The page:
With a pained expression, Zorn announced Monday that the Redskins' front office "strongly suggested" that he yield his play-calling duties to a consultant who was hired just two weeks ago. While he didn't say he was given an ultimatum, Zorn said he would comply with the request "because I want to stay here and win."
"Sometimes we have to do things that are uncomfortable," Zorn said.
Zorn received the news in a meeting with executive vice president of football operations Vinny Cerrato at FedEx Field following Sunday's 14-6 loss to the previously winless Kansas City Chiefs. The Redskins (2-4) are averaging 13.2 points per game and have failed to score a touchdown in two of their home contests.
"The reason I can comply with this is simply because of the lack of scoring," Zorn said. "I want to win, too. If this has to be done this week, if this is going to be the key, I'm certainly willing to give it a try. Because we're 2-4, and to not score in the last few weeks, the way we have not scored, is very frustrating."
Barely a fortnight ago, Lewis was enjoying retirement in Michigan, calling Bingo games at a senior center and delivering Meals on Wheels. He previously spent 22 years as an NFL assistant before retiring after the 2004 season. The Redskins lured him back into football as a consultant for the struggling offense.
And now -- Voila! -- he's the play caller.
"This is not an easy thing. ... I feel for Sherm because he's been here for two weeks," Zorn said. "We're going to give him as much help as we possibly can to get a spark out of our offense. ... My comfort level is somewhere between one and 10. It's not at 10, but it's something that I'm going to have to grow into."
Several players were taken aback by the notion of trusting such a vital role to someone not yet thoroughly familiar with the roster.
"I don't think it's an ideal situation," quarterback Todd Collins said. "Generally you have some play callers work with a quarterback for years and years. This is going to be a quick change for us, but it seems like drastic measures are called for when we haven't been playing so well on offense."
Wide receiver Antwaan Randle El called the move to Lewis "a little weird."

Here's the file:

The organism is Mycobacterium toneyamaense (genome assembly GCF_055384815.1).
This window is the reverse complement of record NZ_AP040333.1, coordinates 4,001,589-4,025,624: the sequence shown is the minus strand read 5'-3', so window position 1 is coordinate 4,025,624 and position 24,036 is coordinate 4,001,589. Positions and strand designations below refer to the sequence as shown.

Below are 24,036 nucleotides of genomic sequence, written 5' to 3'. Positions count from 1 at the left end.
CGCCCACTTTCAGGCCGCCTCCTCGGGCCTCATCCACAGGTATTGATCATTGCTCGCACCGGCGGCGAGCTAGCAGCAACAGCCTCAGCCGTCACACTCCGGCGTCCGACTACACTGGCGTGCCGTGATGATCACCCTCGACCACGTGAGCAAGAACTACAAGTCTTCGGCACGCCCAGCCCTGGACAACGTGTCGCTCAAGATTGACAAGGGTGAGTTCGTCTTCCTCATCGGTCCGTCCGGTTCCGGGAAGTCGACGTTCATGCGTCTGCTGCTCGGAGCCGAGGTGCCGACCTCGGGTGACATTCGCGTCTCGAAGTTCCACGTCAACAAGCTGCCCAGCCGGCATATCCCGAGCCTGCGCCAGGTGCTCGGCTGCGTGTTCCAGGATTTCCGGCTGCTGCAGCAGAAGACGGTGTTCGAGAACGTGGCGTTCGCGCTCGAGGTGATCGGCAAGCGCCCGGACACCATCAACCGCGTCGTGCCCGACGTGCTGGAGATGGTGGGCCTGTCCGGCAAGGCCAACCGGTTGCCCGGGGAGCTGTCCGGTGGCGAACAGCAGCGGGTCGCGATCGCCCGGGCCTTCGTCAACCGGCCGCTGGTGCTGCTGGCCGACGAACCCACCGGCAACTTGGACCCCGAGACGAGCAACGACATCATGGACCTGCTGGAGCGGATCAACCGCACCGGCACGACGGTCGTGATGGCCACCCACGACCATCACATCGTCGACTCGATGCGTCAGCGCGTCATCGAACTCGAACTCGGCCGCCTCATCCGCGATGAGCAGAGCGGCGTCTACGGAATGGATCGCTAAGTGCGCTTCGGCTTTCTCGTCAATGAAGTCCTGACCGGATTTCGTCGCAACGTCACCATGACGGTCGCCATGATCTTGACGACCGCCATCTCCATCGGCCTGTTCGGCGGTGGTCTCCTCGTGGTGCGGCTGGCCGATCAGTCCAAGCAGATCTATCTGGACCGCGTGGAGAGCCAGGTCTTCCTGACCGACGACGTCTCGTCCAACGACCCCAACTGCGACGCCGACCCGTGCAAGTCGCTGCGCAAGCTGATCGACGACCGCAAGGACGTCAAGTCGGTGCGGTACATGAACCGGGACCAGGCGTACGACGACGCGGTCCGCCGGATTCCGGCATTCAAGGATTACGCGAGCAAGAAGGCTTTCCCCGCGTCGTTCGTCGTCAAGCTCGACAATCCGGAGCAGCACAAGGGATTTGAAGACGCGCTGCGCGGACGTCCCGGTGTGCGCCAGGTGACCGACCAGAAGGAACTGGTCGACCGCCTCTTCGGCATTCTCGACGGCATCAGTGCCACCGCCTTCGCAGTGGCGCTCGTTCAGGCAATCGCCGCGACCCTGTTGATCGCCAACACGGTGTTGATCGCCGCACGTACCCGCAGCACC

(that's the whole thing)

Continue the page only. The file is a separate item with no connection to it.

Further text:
"Some guys weren't even kind of sure who he was," Randle El said. "But that's just because they didn't get around and try to talk to him. But again it just kind of goes back to shaking things up."
Zorn noted that the move has the potential to hurt team chemistry.
"The seriousness of the decision to do this is that we lose cohesiveness in our team," Zorn said. "Now where's the cohesiveness in six points a game? See what I mean? So I'm hoping this is a positive."
Lewis will sit in the upstairs coaching box to call the plays, starting with next Monday night's game against the Philadelphia Eagles. Zorn will relay Lewis' calls to the quarterback. Zorn said he'll retain control over big decisions -- such as whether to go on fourth down -- but that he won't veto Lewis' play calls.
"I wouldn't do that to Sherm," Zorn said.
The Redskins weren't offering much more insight Monday. Cerrato declined comment through a team spokesman. The spokesman also said Lewis was in meetings and unavailable for comment.
That left Zorn by himself at the podium, looking like a coach twisting in the wind. If the team continues to struggle, a foreseeable next step would be his dismissal, with one of the defensive assistants taking over as head coach and Lewis handling the offense.
Zorn, however, said the season is still salvageable. If nothing else, he should be able to focus more on game management. Wasted timeouts and sloppy two-minute drills have become a mainstay during the coach's 22 games in Washington.
Zorn is the third consecutive Redskins head coach to relinquish play calling because of a stagnant offense, although he's the first to have it essentially stripped by the front office. Steve Spurrier handed the reins to Hue Jackson for a couple of games in 2003, and Joe Gibbs brought in Al Saunders to run the offense after the 2005 season.
For Zorn, the move is a particularly harsh blow because he believes he had a knack for calling plays. The chance to take that role for the first time in the NFL was one reason he relished coming to the Redskins in the first place.
"I'm sure he's not happy with it," Collins said. "He came here and he wanted to call the plays, and now it's taken away from him."
Zorn said he had to do a "soul search" Sunday night before saying yes to Cerrato. Changing the play caller certainly wasn't at the top of Zorn's to-do list for the week.
"I have confidence in my play calls," he said.
Zorn at least still can choose who's playing quarterback. He said Tuesday that Jason Campbell will remain the starter over Collins for the Week 7 game against the Eagles. Collins led two drives that ended in field goals for the Redskins' only points against the Chiefs after Zorn benched Campbell at halftime.
Campbell, who completed 9-of-16 passes for 89 yards with one interception in the first half, admitted Monday that the benching was "difficult," but he remained positive.
"Any competitor does not like to sit on the sidelines," Campbell told the Redskins' Web site. "At the same time, you have to move forward. You have to stay positive and not put your head down. You have to understand that there are going to be fingers pointed.
"Things happen for a reason. I canât get down on myself and think that Iâm the problem."
The Associated Press contributed to this report.